Exactly. Have never seen any that didn't have identical coils. So it's possible both pickups already had rewound coils or got mixed and matched at some point. I thought I was very sure my turn counts were correct but the coils that don't match that look to be machine wound, too.

    So I am just going to assume those coils were machine rewound at some unknown time.

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    Senior Member Jim Darr's Avatar
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    Quote Originally Posted by jrdamien View Post
    Yes, yes, the ever secret TPL...
    That just shows how important TPL is to the sound. But, as we all know, is only one of the MANY variables that really count. With the original WRHB the CUNIFE magnets, and their position in the coil, IMO play a slightly greater role than TPL --- but all are important.

    As far as mismatched coils, they can create some great sounds...in the right combination.

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    =============================================

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    Quote Originally Posted by Jim Darr View Post
    That just shows how important TPL is to the sound. But, as we all know, is only one of the MANY variables that really count. With the original WRHB the CUNIFE magnets, and their position in the coil, IMO play a slightly greater role than TPL --- but all are important.

    As far as mismatched coils, they can create some great sounds...in the right combination.
    Well no doubt. But I have and still do find it odd that on a forum of this sort it's not only heavily guarded information but also a source of misinformation at the hands of certain winders. It'd be like a forum dedicated to crate engines where no one ever talks about points gap as if the timing were all that mattered in a small block build.

    And if it were the tpl of a forum member's in production pickup it'd make sense (and does). But when it's more of a historical question...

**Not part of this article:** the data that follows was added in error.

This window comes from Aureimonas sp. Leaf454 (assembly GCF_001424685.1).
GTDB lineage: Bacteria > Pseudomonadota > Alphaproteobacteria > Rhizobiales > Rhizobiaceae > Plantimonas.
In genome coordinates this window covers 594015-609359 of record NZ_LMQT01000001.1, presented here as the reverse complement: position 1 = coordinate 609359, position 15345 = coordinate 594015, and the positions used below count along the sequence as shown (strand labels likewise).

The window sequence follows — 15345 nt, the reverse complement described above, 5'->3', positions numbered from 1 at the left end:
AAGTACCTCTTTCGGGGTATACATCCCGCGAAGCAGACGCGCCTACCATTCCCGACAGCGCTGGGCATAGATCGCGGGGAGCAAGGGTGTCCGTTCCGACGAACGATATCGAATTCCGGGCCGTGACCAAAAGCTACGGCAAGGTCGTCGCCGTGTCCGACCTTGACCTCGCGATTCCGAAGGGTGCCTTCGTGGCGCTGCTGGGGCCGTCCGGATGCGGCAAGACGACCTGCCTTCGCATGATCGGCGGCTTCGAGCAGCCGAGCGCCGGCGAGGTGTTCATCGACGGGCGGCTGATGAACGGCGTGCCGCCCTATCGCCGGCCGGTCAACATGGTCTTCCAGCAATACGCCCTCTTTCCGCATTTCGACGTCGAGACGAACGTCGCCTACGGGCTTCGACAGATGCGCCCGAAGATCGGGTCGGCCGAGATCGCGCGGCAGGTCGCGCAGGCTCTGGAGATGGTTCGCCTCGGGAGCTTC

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    ToneOholic! big_teee's Avatar
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    Quote Originally Posted by jrdamien View Post
    Well no doubt. But I have and still do find it odd that on a forum of this sort it's not only heavily guarded information but also a source of misinformation at the hands of certain winders. It'd be like a forum dedicated to crate engines where no one ever talks about points gap as if the timing were all that mattered in a small block build.

    And if it were the tpl of a forum member's in production pickup it'd make sense (and does). But when it's more of a historical question...
    You're learning.
    When guys first get on here, they gather and share.
    As time goes on, and the guys that are in biz, still gather, but most quit sharing.
    I try to share most everything (I'm retired and don't give a damn), but I don't know much about wide range pickups, that I don't make.
    I suggest to make and test pickups that sound good, make your own TPL, and don't worry about the historic data so much.
    Around here, guys used to take out the WRHB's, because they didn't like the sound of them.
    On the magnets, about the only adjustable pole piece magnet is the expensive alnico.
    GL YMMV,
    T

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    Last edited by big_teee; 09-04-2017 at 07:14 PM.
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    Quote Originally Posted by big_teee View Post
    You're learning.
    I suggest to make and test pickups that sound good, make your own TPL, and don't worry about the historic data so much.
    Around here, guys used to take out the WRHB's, because they didn't like the sound of them.
    On the magnets, about the only adjustable pole piece magnet is the expensive alnico.
    GL YMMV,
    T
    This is about the repair of an original wrhb.

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    Senior Member Jim Darr's Avatar